The hierarchy for the systems during a mission after take-off and until landing is:

  • The FMS is the overall boss for the mission. It gives the Flight Guidance computer commands to keep the aircraft on the planned path laterally and vertically.
  • The Flight Guidance Computer calculates what attitudes and thrust settings are needed to do as the FMS says. It changes the positions of the Flight Director’s bars on the PFD (bars on an airliner, Vs on a business jet) and gives thrust commands to the Autothrottle.
  • The Pilot can decide if he wants to fly manually according to the Flight Director (matching the FD crosshairs and keeping the speed with the throttles) or engage the Autopilot and Autothrottle to do it for him.

When the Pilot decides to let the Autopilot and Autothrottle step in, he can still intervene and control the Flight Guidance through the Flight Control Panel at the top. He is then flying a mixed manual and FMS based flight. He can also reprogram the FMS and use the TOGA and AP Disconnect buttons in the Figure for further control during Take-Off and Landing.

In the next Corner, we will discuss these choices and the impressive abilities of an airliner Auto Flight Control System.

13 Comments on “Bjorn’s Corner: Aircraft stability, Part 6

  1. Hi Bjorn, the CSeries has Autoland for CATIII operations. Is it capable of performing CATIIIB? If so, who controls the Nose Wheel Steering for rollout, if the aircraft does not have servos?

    • At the time I flew the aircraft it was still working on the CAT3 certification (which was always planned to be done after EIS certification). It should be done by now. Control of the nose wheel is no problem, there is input under the control of the FBW, in fact, you can use both the pedals and a tiller for controlling the nose wheel. The mixing and limits on authority are under the control of the FBW.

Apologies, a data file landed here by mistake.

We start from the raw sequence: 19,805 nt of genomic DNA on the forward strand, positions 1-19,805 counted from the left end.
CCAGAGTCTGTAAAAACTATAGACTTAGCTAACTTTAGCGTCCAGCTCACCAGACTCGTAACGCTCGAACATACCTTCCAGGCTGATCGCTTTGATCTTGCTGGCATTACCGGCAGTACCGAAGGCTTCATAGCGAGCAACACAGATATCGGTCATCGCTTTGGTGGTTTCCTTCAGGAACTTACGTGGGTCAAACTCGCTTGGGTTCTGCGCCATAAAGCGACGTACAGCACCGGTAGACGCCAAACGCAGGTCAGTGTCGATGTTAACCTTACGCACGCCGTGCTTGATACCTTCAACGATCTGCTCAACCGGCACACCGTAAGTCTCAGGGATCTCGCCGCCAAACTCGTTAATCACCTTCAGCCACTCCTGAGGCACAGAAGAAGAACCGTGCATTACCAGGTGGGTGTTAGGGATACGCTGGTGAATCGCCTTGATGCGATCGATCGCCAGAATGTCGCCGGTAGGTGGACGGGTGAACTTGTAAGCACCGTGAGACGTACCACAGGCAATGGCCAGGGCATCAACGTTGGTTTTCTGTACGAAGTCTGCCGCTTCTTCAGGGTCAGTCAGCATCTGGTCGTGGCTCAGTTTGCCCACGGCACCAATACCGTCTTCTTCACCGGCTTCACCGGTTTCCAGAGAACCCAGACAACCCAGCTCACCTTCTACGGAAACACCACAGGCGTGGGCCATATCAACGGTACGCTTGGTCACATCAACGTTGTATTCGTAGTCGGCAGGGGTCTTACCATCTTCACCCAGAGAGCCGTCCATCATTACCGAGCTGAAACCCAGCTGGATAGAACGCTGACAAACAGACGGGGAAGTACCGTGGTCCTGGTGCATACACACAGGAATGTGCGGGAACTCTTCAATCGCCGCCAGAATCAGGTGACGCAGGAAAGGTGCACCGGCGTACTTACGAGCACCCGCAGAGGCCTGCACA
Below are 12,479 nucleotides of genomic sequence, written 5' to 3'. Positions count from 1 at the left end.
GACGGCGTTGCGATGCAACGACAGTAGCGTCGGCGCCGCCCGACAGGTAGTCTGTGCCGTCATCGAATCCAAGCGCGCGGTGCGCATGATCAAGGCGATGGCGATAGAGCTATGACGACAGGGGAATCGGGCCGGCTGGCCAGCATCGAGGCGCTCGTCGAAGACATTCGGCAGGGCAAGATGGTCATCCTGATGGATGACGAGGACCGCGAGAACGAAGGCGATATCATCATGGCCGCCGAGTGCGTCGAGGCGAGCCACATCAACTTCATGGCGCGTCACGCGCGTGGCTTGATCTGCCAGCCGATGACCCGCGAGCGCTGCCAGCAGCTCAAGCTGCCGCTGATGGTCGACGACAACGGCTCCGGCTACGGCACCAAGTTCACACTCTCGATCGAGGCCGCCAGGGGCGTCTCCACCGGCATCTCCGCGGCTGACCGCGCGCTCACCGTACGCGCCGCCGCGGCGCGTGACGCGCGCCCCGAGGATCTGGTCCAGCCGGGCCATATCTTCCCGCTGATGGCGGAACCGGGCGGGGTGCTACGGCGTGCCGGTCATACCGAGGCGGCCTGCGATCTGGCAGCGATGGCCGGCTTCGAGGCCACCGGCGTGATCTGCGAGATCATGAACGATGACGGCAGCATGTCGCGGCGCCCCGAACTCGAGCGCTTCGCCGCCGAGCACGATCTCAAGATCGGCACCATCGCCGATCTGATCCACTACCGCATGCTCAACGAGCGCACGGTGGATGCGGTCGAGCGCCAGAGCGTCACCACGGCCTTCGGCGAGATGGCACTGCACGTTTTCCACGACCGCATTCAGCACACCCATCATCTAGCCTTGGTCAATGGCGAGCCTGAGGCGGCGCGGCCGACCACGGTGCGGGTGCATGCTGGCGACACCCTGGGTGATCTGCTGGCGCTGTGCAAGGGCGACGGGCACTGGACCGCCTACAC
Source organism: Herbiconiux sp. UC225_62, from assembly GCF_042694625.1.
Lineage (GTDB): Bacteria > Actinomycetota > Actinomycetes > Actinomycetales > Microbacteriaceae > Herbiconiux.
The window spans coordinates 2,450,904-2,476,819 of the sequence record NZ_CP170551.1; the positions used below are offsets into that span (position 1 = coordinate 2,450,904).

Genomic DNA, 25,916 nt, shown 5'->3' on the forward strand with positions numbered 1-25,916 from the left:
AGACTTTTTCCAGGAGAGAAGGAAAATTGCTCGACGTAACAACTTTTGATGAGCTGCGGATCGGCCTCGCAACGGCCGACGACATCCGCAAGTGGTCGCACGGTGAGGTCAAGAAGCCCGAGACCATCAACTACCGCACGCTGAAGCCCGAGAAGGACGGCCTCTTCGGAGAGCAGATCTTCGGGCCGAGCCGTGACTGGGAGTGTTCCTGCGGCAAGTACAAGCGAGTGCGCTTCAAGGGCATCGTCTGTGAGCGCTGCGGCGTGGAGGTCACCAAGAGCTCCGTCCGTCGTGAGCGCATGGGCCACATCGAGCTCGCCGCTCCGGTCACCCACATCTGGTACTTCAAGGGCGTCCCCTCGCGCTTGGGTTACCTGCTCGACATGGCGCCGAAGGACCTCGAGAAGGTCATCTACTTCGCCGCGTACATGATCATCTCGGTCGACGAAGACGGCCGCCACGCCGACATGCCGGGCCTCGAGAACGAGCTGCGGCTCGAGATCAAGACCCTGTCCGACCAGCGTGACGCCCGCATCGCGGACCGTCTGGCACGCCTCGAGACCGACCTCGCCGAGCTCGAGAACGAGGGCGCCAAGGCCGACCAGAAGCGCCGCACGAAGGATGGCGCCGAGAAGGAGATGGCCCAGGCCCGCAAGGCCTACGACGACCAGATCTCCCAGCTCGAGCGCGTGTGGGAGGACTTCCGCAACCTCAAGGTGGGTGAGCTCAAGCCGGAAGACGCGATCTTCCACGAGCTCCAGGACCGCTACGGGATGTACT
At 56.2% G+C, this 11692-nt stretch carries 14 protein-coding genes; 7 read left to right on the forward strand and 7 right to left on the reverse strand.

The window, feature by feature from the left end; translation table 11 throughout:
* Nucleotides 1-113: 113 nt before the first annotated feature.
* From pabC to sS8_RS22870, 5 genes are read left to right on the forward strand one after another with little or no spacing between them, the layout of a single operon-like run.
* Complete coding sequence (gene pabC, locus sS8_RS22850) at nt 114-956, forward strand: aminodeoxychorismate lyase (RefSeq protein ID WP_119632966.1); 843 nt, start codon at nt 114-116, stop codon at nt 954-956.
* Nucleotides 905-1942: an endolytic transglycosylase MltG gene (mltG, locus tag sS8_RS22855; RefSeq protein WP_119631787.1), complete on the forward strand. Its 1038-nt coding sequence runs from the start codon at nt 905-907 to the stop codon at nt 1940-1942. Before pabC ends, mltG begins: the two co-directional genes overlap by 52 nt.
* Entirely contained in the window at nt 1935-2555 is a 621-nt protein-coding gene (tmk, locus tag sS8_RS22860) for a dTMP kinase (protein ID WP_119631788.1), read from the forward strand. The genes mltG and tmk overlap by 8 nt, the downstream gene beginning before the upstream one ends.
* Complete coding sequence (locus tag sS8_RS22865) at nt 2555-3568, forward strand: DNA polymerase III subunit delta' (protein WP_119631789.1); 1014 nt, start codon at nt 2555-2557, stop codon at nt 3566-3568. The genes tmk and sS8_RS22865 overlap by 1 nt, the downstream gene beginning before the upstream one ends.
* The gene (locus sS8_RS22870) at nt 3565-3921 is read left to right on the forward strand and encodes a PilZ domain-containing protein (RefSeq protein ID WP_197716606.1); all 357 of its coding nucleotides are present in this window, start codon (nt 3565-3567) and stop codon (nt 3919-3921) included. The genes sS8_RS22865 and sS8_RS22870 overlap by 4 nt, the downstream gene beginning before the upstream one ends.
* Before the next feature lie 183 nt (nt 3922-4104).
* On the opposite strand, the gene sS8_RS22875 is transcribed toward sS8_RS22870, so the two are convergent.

• Thats good that the control on the ground is part of the FBW, as it appears to me a lot of skidding off runways ‘after landing’ and sometimes even before takeoff happen with the 737

  2. Hi Bjorn

    Why does the advanced autopilot on the C-Series use laser ring gyros when Micro-Electro-Mechanical System (MEMS) gyros are available and are used on other aircraft, as described in an earlier post in this series?

    • MEMS gyros are the least accurate gyros. The Hierarchy in terms of performance (drift…) goes:

      1. Mechanical gyros (still the best but have long-term reliability issues), used for inertial platforms.

      2. Ring laser gyros (best of the non-mechanical but expensive), used for inertial platforms.

      3. Fibre Optic Gyros (FOGs, cheaper than ring laser but not as good), used for high-end AHRS.

      4. MEMS Gyros (cheapest, but not very stable), used for low-end AHRS.

    • RNP AR and CAT3 operations requires high precision IRUs with very small drift rates, that only Laser Ring gyros can provide. I heard that SAFRAN is working on a vibrating mass gyro that seems to have the same accuracy as laser ring, but the current ones provided by Honeywell and Thales are mostly Laser Rings.

  3. “a third backup system serving the standby instruments.” Speaking of which, where are those standby instruments located? I haven’t been able to find them in Figure 1. Or are standby instruments no longer analog “gizmos” (for lack of a better term) ?

  4. So it too is digital. I guess I was looking for good, old fashioned analog gauges.

    • Its a digital cockpit. They would have had to add a conversion to make it synthetic analogue unless you were looking for ‘analogue style’